y childhood trips to the Bay Area were a chance for my family to revisit old haunts. Whenever my dad would drive us down the long strip of highway from Sacramento to San Francisco, he would point out every memorable cue through the car window. “That’s the hospital you were born in” or “I used to come here for shakes and soft serve” or, my favorite, “that’s where your grandmother’s old restaurant used to be.”
In fact, my grandmother, Helena Lomanto, was one of the Bay Area’s very first Indonesian restaurateurs — though I didn’t know it at the time.
That restaurant we’d pass by is now Waikiki Hawaiian BBQ, a humble takeout facade on San Pablo Avenue’s El Cerrito strip. I know it best from old pictures, where my grandmother’s signage displayed the name “BOROBUDUR” in all caps. Inside the restaurant was a takeout counter and pink laminated menus. Served hot and fresh: ayam goreng, or thinly battered fried chicken with sambal goreng on the side, and a variety of rice plates and vegetable stir fries. Like many Asian restaurants in the Bay Area during the ’80s and ’90s, the menu was a mix of timeless classics like bakmi goreng (an Indonesian take on Chinese chow mein) and more fusion-y, Americanized flavors.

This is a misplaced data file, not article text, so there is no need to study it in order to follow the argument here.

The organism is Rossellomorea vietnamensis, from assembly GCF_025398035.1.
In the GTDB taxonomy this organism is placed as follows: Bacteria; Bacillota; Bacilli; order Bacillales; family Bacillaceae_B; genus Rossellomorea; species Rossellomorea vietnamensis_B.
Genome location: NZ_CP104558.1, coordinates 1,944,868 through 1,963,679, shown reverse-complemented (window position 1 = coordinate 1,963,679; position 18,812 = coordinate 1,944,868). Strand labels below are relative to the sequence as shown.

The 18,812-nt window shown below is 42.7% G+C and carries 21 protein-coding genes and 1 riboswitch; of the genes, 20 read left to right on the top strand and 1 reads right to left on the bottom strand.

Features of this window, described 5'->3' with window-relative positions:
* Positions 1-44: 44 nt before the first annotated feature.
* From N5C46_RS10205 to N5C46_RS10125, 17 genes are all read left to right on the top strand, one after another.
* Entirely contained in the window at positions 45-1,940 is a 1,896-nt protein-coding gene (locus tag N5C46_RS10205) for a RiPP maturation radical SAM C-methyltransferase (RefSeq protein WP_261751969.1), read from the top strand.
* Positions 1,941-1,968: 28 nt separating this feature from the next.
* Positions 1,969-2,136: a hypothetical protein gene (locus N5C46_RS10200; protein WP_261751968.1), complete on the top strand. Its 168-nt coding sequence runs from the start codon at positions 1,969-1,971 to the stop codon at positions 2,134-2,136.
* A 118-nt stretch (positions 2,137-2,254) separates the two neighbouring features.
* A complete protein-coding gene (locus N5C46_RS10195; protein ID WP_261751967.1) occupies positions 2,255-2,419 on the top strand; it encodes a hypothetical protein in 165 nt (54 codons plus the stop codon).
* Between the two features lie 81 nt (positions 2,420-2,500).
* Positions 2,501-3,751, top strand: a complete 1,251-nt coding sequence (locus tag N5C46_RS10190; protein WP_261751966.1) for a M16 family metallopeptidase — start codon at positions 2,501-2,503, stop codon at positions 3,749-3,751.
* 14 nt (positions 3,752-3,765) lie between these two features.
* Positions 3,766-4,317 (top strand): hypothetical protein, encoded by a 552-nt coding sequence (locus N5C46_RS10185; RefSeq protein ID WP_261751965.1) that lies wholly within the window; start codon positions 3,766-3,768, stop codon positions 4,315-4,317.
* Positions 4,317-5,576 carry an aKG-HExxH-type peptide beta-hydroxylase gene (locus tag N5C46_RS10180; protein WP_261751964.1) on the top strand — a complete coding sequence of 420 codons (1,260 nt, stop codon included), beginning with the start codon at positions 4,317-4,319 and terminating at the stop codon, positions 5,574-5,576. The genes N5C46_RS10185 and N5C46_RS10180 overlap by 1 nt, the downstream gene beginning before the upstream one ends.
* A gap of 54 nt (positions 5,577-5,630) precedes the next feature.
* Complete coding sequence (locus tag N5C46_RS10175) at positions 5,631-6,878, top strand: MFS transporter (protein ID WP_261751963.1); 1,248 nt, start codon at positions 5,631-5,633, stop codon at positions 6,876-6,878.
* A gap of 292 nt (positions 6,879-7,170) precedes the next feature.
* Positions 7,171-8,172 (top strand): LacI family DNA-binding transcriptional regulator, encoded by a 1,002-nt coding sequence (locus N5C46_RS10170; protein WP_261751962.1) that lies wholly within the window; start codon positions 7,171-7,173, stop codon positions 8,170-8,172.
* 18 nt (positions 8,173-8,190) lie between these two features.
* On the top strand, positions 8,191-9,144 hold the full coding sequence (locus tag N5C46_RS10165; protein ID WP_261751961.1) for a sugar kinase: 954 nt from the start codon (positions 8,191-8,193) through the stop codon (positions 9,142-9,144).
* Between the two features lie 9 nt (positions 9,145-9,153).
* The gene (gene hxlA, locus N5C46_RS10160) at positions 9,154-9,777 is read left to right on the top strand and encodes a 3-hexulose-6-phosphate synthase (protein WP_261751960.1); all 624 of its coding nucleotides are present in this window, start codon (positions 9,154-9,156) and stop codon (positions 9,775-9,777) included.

My grandmother loved to tell me stories about her days in the restaurant and how she learned about the business when she first immigrated stateside and worked as the lettuce slicer at Burger King. Soon enough, she and my grandfather would open not one, but three different Chinese-Indonesian restaurants in the Bay Area — one in San Francisco, one in El Cerrito and yet another in Daly City.